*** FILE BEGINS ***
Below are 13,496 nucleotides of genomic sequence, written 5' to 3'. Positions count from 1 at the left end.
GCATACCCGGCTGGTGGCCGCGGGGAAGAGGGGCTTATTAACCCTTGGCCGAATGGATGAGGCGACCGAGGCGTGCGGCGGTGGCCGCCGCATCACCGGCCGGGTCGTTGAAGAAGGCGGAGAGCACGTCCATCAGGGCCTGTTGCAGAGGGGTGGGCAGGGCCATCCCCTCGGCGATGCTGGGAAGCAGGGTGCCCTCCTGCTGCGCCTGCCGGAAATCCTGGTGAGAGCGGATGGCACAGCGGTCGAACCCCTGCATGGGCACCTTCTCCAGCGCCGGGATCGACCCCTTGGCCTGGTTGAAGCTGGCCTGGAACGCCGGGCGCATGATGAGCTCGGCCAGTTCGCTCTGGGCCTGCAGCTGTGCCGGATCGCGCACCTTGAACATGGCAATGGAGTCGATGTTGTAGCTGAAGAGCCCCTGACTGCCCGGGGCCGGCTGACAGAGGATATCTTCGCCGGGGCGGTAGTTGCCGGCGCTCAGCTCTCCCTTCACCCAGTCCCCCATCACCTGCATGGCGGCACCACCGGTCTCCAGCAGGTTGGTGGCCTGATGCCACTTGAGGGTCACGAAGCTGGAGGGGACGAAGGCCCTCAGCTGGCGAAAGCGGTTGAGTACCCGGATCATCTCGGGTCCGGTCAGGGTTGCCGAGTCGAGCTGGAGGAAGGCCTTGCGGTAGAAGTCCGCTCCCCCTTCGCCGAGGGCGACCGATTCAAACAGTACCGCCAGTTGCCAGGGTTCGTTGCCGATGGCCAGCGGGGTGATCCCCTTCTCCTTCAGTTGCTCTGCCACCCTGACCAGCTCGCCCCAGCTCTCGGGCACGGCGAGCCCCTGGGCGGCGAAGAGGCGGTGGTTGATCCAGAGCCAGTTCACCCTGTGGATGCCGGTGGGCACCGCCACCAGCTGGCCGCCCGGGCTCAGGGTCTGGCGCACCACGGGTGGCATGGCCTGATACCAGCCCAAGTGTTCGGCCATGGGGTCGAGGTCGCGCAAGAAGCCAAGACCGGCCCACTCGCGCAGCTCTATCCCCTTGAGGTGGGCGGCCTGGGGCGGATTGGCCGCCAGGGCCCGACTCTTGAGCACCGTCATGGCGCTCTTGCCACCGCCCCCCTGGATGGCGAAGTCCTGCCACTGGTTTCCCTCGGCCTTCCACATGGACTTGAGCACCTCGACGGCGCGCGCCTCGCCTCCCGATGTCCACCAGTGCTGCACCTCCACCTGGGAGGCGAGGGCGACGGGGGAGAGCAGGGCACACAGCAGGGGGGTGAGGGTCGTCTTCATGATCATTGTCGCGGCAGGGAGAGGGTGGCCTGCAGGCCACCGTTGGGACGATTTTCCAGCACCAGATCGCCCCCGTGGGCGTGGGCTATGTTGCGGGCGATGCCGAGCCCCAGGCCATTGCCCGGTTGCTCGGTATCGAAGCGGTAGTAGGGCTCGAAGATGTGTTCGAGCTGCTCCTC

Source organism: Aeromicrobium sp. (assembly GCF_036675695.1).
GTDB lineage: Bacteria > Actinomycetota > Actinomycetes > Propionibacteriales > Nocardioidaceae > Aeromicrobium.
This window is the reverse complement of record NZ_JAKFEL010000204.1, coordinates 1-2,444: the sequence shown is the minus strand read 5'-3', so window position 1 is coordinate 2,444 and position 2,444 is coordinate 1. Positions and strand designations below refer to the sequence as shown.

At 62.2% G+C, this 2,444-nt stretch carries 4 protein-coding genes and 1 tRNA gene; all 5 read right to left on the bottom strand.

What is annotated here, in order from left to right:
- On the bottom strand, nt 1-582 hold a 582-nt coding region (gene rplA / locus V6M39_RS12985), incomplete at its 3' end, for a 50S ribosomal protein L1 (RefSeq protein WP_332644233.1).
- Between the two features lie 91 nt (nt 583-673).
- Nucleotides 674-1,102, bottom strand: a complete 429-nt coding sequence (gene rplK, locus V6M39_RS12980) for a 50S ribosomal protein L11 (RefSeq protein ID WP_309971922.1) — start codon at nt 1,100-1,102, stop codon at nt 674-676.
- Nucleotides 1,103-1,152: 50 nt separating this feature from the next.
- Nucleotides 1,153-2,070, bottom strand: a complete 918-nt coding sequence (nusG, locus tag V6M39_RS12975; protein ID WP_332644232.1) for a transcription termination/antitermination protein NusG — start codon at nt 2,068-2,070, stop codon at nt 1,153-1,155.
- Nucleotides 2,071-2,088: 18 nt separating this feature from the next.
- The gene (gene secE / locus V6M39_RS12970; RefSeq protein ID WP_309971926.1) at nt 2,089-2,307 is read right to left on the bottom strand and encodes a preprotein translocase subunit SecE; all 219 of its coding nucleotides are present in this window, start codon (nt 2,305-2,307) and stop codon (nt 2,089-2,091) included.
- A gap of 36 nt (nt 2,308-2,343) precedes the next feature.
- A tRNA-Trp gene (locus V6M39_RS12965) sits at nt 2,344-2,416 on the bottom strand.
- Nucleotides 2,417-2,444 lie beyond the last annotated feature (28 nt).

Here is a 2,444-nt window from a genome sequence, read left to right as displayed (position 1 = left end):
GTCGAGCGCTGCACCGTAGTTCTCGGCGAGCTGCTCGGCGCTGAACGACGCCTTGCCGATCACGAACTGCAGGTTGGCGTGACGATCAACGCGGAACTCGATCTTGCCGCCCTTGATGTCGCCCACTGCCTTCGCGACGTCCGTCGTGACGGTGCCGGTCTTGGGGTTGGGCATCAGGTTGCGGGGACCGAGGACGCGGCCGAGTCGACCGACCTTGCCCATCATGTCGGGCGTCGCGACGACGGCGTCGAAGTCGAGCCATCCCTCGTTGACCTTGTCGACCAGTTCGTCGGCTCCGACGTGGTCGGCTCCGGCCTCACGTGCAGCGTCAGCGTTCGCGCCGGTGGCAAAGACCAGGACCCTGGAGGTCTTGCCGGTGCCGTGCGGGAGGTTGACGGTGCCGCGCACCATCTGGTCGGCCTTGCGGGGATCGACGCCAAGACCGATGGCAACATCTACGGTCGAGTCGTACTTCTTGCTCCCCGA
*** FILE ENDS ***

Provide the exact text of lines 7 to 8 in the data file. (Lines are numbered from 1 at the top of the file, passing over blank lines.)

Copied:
What is annotated here, in order from left to right:
- On the bottom strand, nt 1-582 hold a 582-nt coding region (gene rplA / locus V6M39_RS12985), incomplete at its 3' end, for a 50S ribosomal protein L1 (RefSeq protein WP_332644233.1).